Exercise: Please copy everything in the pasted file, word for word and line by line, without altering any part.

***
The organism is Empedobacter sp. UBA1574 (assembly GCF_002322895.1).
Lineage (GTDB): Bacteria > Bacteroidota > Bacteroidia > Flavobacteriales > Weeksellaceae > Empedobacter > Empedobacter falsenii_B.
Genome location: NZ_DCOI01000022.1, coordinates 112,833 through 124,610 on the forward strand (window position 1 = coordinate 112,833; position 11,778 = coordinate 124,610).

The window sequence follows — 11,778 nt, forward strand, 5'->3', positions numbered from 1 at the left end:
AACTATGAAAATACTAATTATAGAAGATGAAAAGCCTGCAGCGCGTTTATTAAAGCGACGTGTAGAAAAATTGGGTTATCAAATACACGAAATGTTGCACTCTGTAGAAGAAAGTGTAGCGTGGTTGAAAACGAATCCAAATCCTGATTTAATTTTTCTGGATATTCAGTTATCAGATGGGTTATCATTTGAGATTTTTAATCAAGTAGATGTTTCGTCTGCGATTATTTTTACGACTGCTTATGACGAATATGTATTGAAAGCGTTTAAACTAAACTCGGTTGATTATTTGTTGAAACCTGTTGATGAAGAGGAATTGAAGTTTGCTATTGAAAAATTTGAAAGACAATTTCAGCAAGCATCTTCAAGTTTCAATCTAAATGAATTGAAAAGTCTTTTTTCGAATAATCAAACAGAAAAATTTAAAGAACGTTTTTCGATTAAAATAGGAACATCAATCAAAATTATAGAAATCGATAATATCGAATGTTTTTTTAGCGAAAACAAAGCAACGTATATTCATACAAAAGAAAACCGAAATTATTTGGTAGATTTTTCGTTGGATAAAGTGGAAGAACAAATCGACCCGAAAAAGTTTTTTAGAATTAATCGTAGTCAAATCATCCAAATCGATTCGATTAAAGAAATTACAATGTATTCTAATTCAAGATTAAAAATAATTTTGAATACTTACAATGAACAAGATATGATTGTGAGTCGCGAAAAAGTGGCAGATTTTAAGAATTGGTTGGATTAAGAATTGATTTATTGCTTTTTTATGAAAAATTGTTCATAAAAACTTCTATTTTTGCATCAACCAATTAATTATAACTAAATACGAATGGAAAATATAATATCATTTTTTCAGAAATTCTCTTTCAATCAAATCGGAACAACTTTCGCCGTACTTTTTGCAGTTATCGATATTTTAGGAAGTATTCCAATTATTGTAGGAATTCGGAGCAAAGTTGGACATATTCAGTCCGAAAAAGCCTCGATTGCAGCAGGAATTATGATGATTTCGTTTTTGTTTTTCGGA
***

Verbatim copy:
The organism is Empedobacter sp. UBA1574 (assembly GCF_002322895.1).
Lineage (GTDB): Bacteria > Bacteroidota > Bacteroidia > Flavobacteriales > Weeksellaceae > Empedobacter > Empedobacter falsenii_B.
Genome location: NZ_DCOI01000022.1, coordinates 112,833 through 124,610 on the forward strand (window position 1 = coordinate 112,833; position 11,778 = coordinate 124,610).

The window sequence follows — 11,778 nt, forward strand, 5'->3', positions numbered from 1 at the left end:
AACTATGAAAATACTAATTATAGAAGATGAAAAGCCTGCAGCGCGTTTATTAAAGCGACGTGTAGAAAAATTGGGTTATCAAATACACGAAATGTTGCACTCTGTAGAAGAAAGTGTAGCGTGGTTGAAAACGAATCCAAATCCTGATTTAATTTTTCTGGATATTCAGTTATCAGATGGGTTATCATTTGAGATTTTTAATCAAGTAGATGTTTCGTCTGCGATTATTTTTACGACTGCTTATGACGAATATGTATTGAAAGCGTTTAAACTAAACTCGGTTGATTATTTGTTGAAACCTGTTGATGAAGAGGAATTGAAGTTTGCTATTGAAAAATTTGAAAGACAATTTCAGCAAGCATCTTCAAGTTTCAATCTAAATGAATTGAAAAGTCTTTTTTCGAATAATCAAACAGAAAAATTTAAAGAACGTTTTTCGATTAAAATAGGAACATCAATCAAAATTATAGAAATCGATAATATCGAATGTTTTTTTAGCGAAAACAAAGCAACGTATATTCATACAAAAGAAAACCGAAATTATTTGGTAGATTTTTCGTTGGATAAAGTGGAAGAACAAATCGACCCGAAAAAGTTTTTTAGAATTAATCGTAGTCAAATCATCCAAATCGATTCGATTAAAGAAATTACAATGTATTCTAATTCAAGATTAAAAATAATTTTGAATACTTACAATGAACAAGATATGATTGTGAGTCGCGAAAAAGTGGCAGATTTTAAGAATTGGTTGGATTAAGAATTGATTTATTGCTTTTTTATGAAAAATTGTTCATAAAAACTTCTATTTTTGCATCAACCAATTAATTATAACTAAATACGAATGGAAAATATAATATCATTTTTTCAGAAATTCTCTTTCAATCAAATCGGAACAACTTTCGCCGTACTTTTTGCAGTTATCGATATTTTAGGAAGTATTCCAATTATTGTAGGAATTCGGAGCAAAGTTGGACATATTCAGTCCGAAAAAGCCTCGATTGCAGCAGGAATTATGATGATTTCGTTTTTGTTTTTCGGA